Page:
Speech by Lord Haworth, 17Th January 2008

Speech by Lord Haworth, 17Th January 2008

Speech by Lord Haworth, 17th January 2008

My Lords, I am grateful to the noble Lord, Lord Mawson, for allowing me the opportunity to speak in this debate about the regeneration of what he rightly described as the fragmented and desolate river valley that the LowerLeaValley is. My only qualification for speaking is that I lived for more than 20 years in the LowerLeaValley in Old Ford. I may be one of the very few Members of your Lordships' House who has lived for such an extensive period of time in the area in question. Not only did I live at Old Ford for more than 20 years, I was married at Bromley-by-Bow registry office. When I participated in part, which is rather a long time ago, I used to play squash regularly on a Monday morning at Eton Manor, a facility that the Lea Valley Park Authority provided in those days. So I know the area fairly well.

Our house was in Tower Hamlets but less than a minute's walk from Hackney and probably only three minutes' walk from the London Borough of Newham. Hackney Wick station, one of the most desolate places on the railway network which for years has been unmanned—not only was no one selling tickets at the station, there was not even a machine from which you could buy a ticket—was my local railway station.

Some 15 years before living there, in the very early 1970s, my first connection with what is now very much in the centre of the Olympic park was as part of a working party of the governors of North-East London Polytechnic when I was the student representative. We were anxiously searching for a site to build housing on for students and young persons because there was an acute accommodation shortage for students at North-East London Poly and other educational institutions in the early 1970s. I vividly remember identifying a football field at Clays Lane as a suitable place to build relatively inexpensive social housing, which was to be organised on a co-operative basis for students from the polytechnic and other young local authority workers and the like. The problem with that site was that the overhead power cables, which are shortly to be removed from the Olympic site, meant that we could not build our flats higher than two stories.

Those flats were built in the late 1970s and I discovered subsequently, rather to my embarrassment, that one of the blocks of flats had been named after me. "Howarth Court" came into being and, to my chagrin, I discovered that they had spelt my name wrong. It is not only the annunciators in your Lordships' House which occasionally make that error. It has been a source of embarrassment for many years that I had a block of flats named after me with the spelling wrong. After 30 years, they have recently been knocked down.

This brings me to a point that I want to emphasise—the importance of social housing. If housing was a serious problem for young people in the early 1970s, it still is now. All the units of accommodation that we were successful in getting built have now been knocked down to make way for the stadium, so I am glad that in the legacy plan that the mayor has published, a copy of which came in this morning's post in time for this debate, there is a serious emphasis on housing and a commitment that the Games will have an immediate legacy of 9,000 high-quality homes—a great deal more than the ones that were knocked down at Clays Lane—of which at least 30 per cent will be affordable to Londoners on low incomes. There is an aspiration for considerably greater housing development after the Games are concluded in the peripheral areas.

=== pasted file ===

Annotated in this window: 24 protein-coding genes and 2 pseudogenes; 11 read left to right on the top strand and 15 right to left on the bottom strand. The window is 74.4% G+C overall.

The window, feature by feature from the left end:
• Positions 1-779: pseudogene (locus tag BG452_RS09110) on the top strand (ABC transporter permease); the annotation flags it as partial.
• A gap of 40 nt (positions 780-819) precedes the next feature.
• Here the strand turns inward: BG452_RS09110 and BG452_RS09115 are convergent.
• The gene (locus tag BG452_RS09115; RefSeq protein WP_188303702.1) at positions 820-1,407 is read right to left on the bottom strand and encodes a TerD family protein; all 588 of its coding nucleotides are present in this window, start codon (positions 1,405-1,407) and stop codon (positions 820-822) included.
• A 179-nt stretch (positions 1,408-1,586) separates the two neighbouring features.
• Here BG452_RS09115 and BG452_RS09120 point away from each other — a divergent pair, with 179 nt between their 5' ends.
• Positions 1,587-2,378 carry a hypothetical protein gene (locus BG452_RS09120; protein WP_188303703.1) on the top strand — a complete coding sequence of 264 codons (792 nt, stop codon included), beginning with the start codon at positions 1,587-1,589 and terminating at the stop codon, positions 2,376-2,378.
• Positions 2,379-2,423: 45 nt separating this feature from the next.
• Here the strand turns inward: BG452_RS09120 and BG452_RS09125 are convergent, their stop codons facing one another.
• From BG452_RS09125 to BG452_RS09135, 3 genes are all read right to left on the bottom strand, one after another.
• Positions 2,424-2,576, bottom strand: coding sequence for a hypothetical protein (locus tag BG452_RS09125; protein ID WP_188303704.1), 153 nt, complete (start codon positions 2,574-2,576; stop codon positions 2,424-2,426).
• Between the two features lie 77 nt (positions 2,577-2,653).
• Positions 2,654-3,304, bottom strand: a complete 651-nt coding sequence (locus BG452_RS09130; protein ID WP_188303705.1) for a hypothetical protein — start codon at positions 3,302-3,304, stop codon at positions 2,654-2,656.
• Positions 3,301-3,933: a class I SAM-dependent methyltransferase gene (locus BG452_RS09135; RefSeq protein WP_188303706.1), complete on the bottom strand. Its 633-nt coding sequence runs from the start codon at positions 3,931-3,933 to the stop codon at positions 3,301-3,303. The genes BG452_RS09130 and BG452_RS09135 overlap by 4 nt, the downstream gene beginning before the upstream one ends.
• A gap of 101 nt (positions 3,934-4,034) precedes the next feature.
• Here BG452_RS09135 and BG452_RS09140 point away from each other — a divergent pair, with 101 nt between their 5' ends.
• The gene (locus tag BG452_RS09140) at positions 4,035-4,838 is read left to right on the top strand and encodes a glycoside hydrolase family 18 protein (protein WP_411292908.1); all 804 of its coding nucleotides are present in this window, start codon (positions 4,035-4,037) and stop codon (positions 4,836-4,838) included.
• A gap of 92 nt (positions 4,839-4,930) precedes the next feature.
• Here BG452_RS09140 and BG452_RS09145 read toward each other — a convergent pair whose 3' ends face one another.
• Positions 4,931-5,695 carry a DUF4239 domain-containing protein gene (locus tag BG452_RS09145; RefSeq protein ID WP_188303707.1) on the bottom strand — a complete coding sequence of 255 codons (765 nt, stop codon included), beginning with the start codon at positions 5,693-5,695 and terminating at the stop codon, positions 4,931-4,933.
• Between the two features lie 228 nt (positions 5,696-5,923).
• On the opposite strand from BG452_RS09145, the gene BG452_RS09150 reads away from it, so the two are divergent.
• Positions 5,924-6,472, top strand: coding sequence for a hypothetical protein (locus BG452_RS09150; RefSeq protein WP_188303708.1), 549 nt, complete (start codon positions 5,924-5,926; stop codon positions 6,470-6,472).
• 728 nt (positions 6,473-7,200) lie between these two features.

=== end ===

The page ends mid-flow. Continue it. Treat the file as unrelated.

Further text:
I shall not say very much about jobs, although they are crucial in the area. I merely emphasise, as did the noble Lord, Lord Harris, that east London has more people of employment age who are out of work than almost anywhere else in the United Kingdom. I was going to say something of the importance of the transport link but the noble Lord, Lord Harris, has covered that fairly comprehensively.

I appreciate some of the difficulties that have been referred to in the debate today, and probably there will be some more, but, on an optimistic note, a tremendous amount of work is already going on that I find encouraging. I went back to the site yesterday and walked down the Greenway, newly tarmacked, signposted and better lit public footpath that takes one over a bridge on Marshgate Lane in the centre of the site. The vision of the activity is phenomenal; I have seen nothing like it anywhere in the world, except in China. There must have been a dozen huge earth-moving machines and a dozen large trucks; a fantastic degree of activity was taking place on that site yesterday. It staggered me and the friends of mine who came with me to look at the work that was going on on that site.

There has been a lot of talk about legacy, but some of it is already happening. On the fringes of the park, at Hackney Wick station, new housing developments are taking place. Street lighting is being improved and the station has already been improved. This is a place where I was mugged a few months before moving away from the area, not long after I came into your Lordships' House. It happened on a dark night. The area was an extremely lonely place to go and many people have asked, "Why does anyone want to use Hackney Wick station late at night?". Already that environment is being transformed. The housing being built there and the street lighting make it safer. The legacy is already with us; I am very optimistic about that.